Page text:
or phone calls." I'll either have to charge less because I'm
inconveniencing the employer with my weird hours, or I'll have to find
a different type of job.
Moonlighting can also be a risk because of your current employer's rules about whom you can and cannot work for on the side.
Will it affect your taxes?
If you already exist on the edge of a tax bracket, earning additional
income might bump you into the next one, which could result in the
government taking a lot more of your income, eating up the additional
money you made by working a second job. This is definitely something to
Will you keep at it? The whole point of starting an extra part-time job is to make money, but it doesn't hurt to make positive network connections, if possible. There's no point in taking on a second job if you are just going to quit a week later. You won't make the money you need/want, and you will alienate new co-workers and bosses who will have to scramble to hire someone to replace you.
Is it interesting, comfortable or easy enough? I work at a desk all day. As a result, when I look for a second job, I never seek employment that will have me physically in the same position for an additional 25 hours a week. Instead, I may look into waitressing (hard work, but great exercise), dishwashing (at least I'm standing), housecleaning, yard work, baby-sitting, or something -- anything other than my current job. The change of pace is nice for me. I don't think I could waitress full time, as I have a decided lack of patience for humanity, but on a short-term basis, it's a great change-up from my normal isolated work environment.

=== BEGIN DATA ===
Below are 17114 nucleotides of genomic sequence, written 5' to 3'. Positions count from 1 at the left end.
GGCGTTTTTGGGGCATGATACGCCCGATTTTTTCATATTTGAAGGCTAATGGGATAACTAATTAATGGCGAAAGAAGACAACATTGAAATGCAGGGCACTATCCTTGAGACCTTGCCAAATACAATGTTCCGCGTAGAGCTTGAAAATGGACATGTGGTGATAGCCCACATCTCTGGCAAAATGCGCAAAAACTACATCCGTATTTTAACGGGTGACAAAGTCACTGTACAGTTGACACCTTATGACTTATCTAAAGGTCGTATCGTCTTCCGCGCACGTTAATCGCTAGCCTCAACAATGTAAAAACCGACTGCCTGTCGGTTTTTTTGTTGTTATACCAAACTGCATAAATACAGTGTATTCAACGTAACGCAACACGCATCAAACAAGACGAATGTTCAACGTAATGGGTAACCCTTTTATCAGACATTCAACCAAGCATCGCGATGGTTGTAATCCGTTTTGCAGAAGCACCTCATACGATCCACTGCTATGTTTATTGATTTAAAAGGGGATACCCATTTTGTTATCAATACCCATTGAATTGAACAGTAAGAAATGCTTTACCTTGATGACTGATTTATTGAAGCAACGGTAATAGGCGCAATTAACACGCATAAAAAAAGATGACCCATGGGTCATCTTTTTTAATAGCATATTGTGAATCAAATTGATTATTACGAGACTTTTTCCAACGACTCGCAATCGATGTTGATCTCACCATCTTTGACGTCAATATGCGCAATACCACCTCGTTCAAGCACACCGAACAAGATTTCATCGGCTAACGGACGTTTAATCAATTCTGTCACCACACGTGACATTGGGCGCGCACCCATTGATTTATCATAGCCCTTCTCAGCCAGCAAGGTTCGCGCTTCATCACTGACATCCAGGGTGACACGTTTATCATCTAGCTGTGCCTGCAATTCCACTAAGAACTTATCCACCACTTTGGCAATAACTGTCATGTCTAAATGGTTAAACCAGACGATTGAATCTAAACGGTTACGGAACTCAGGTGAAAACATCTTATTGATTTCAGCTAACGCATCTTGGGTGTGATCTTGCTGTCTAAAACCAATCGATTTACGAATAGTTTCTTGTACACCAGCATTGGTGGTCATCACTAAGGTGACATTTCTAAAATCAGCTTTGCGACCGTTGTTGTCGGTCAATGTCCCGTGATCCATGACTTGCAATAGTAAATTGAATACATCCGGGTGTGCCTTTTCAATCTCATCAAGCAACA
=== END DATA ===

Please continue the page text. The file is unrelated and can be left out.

I also don't look for anything
that is particularly intellectually challenging. If I'm going to be
working late into the night, my brain cannot be trusted to maintain
logical or rhetorical abilities. There's no way I could make any extra
money tutoring people for the GRE, but there are some people who thrive
on constant intellectual stimulation.
If you don't have the
luxury of being free to leave your home (say you're a stay-at-home
mom), you might consider offering holiday child care services, either
during the day or in the evenings. People with enough disposable income
might welcome a break from the kids for a holiday party or for holiday
Are there any side benefits? If you can find a temp job in an industry that you are fascinated by, you're lucky. But even if you don't love washing dishes, there can be benefits to working in a restaurant. I worked in one all through college and got free Chinese food every night. Some retailers might give employees (even temp employees) discounts on products or services or even give out free product samples. While this shouldn't be a primary consideration when looking for a side job, it certainly can help sweeten the pot and make the extra effort well worth it.
be interested to hear from Wise Bread readers who have held temp jobs
over the holidays. What kind of work did you do? How did you make it
work? Did you have to balance work and family? Where did you find the
job? (I always find mine as a walk-in or on Craigslist.)
Other articles of interest at Wise Bread:
- Is your credit score suffering without your knowledge?
- Free and cheap things to do in Seattle
- Personal-finance advice forums